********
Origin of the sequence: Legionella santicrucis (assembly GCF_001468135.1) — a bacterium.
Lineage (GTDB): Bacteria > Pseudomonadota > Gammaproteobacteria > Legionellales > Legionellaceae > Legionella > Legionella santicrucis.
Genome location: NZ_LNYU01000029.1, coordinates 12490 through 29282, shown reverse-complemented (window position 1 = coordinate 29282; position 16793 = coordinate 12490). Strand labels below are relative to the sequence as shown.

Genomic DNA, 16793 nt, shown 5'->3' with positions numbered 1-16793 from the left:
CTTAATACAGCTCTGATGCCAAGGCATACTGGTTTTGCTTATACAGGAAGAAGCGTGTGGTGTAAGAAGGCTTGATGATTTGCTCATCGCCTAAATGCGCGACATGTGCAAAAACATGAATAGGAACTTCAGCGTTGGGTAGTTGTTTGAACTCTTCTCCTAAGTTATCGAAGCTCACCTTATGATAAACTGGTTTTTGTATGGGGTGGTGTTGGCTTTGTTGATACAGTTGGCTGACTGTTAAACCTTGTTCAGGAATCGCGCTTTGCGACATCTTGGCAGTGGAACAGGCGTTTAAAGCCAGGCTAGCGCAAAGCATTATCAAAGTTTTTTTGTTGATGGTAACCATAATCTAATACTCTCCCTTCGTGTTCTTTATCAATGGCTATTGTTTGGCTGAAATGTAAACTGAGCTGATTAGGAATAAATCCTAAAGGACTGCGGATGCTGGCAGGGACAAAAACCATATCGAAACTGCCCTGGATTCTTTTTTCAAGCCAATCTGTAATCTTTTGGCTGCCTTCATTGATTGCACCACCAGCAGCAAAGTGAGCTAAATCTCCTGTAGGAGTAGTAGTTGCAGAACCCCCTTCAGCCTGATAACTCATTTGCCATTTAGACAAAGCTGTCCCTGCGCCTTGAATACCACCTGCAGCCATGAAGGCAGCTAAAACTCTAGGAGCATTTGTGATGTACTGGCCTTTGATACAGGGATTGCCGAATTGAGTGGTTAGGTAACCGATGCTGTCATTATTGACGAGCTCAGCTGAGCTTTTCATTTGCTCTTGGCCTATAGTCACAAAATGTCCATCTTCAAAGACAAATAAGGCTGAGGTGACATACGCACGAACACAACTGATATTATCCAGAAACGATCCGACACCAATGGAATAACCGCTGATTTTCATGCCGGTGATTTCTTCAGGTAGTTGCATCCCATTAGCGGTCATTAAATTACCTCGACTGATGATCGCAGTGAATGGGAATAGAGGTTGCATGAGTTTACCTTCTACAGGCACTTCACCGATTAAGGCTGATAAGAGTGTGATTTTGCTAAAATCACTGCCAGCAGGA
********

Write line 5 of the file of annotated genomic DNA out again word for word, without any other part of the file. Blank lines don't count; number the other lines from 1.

CTTAATACAGCTCTGATGCCAAGGCATACTGGTTTTGCTTATACAGGAAGAAGCGTGTGGTGTAAGAAGGCTTGATGATTTGCTCATCGCCTAAATGCGCGACATGTGCAAAAACATGAATAGGAACTTCAGCGTTGGGTAGTTGTTTGAACTCTTCTCCTAAGTTATCGAAGCTCACCTTATGATAAACTGGTTTTTGTATGGGGTGGTGTTGGCTTTGTTGATACAGTTGGCTGACTGTTAAACCTTGTTCAGGAATCGCGCTTTGCGACATCTTGGCAGTGGAACAGGCGTTTAAAGCCAGGCTAGCGCAAAGCATTATCAAAGTTTTTTTGTTGATGGTAACCATAATCTAATACTCTCCCTTCGTGTTCTTTATCAATGGCTATTGTTTGGCTGAAATGTAAACTGAGCTGATTAGGAATAAATCCTAAAGGACTGCGGATGCTGGCAGGGACAAAAACCATATCGAAACTGCCCTGGATTCTTTTTTCAAGCCAATCTGTAATCTTTTGGCTGCCTTCATTGATTGCACCACCAGCAGCAAAGTGAGCTAAATCTCCTGTAGGAGTAGTAGTTGCAGAACCCCCTTCAGCCTGATAACTCATTTGCCATTTAGACAAAGCTGTCCCTGCGCCTTGAATACCACCTGCAGCCATGAAGGCAGCTAAAACTCTAGGAGCATTTGTGATGTACTGGCCTTTGATACAGGGATTGCCGAATTGAGTGGTTAGGTAACCGATGCTGTCATTATTGACGAGCTCAGCTGAGCTTTTCATTTGCTCTTGGCCTATAGTCACAAAATGTCCATCTTCAAAGACAAATAAGGCTGAGGTGACATACGCACGAACACAACTGATATTATCCAGAAACGATCCGACACCAATGGAATAACCGCTGATTTTCATGCCGGTGATTTCTTCAGGTAGTTGCATCCCATTAGCGGTCATTAAATTACCTCGACTGATGATCGCAGTGAATGGGAATAGAGGTTGCATGAGTTTACCTTCTACAGGCACTTCACCGATTAAGGCTGATAAGAGTGTGATTTTGCTAAAATCACTGCCAGCAGGA